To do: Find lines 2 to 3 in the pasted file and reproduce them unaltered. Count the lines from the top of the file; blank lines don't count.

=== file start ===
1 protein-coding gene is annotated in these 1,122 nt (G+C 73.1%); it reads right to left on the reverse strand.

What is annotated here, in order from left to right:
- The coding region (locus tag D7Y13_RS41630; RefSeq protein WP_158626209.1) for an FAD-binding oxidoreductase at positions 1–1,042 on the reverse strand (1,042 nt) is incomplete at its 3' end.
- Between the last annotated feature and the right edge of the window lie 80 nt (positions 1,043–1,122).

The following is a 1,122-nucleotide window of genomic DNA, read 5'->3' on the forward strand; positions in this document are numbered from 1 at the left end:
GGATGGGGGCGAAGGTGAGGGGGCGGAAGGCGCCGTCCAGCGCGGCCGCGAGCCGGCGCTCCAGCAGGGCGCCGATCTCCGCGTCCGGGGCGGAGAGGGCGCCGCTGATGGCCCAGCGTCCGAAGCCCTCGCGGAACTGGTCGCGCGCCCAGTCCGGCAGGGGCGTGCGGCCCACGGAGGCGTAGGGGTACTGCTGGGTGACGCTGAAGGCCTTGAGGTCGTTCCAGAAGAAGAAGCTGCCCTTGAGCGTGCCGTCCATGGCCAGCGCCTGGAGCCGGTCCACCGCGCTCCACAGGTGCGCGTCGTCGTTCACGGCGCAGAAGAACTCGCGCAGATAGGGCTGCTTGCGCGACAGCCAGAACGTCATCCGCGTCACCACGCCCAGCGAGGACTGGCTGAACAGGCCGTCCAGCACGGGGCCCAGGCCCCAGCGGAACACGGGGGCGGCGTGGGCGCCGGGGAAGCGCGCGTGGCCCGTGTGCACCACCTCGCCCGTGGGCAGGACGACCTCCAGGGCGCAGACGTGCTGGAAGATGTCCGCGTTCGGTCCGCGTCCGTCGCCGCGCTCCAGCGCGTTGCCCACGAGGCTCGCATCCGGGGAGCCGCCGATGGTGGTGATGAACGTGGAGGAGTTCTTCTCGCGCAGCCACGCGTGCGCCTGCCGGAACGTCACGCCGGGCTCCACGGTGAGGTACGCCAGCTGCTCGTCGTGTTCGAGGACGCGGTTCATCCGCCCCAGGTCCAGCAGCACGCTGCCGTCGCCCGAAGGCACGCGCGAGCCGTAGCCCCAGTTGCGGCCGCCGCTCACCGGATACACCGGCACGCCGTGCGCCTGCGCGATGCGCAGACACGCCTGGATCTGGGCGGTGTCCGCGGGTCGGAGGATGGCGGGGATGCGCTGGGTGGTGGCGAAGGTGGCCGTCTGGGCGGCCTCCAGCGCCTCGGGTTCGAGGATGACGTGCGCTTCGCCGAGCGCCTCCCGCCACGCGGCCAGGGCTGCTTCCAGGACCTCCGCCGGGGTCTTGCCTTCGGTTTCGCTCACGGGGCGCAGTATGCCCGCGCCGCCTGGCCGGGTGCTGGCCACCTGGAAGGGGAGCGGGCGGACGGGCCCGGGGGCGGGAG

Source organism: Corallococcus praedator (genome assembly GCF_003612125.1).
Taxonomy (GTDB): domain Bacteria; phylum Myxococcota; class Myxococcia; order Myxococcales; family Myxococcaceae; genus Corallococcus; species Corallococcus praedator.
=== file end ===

What is annotated here, in order from left to right:
- The coding region (locus tag D7Y13_RS41630; RefSeq protein WP_158626209.1) for an FAD-binding oxidoreductase at positions 1–1,042 on the reverse strand (1,042 nt) is incomplete at its 3' end.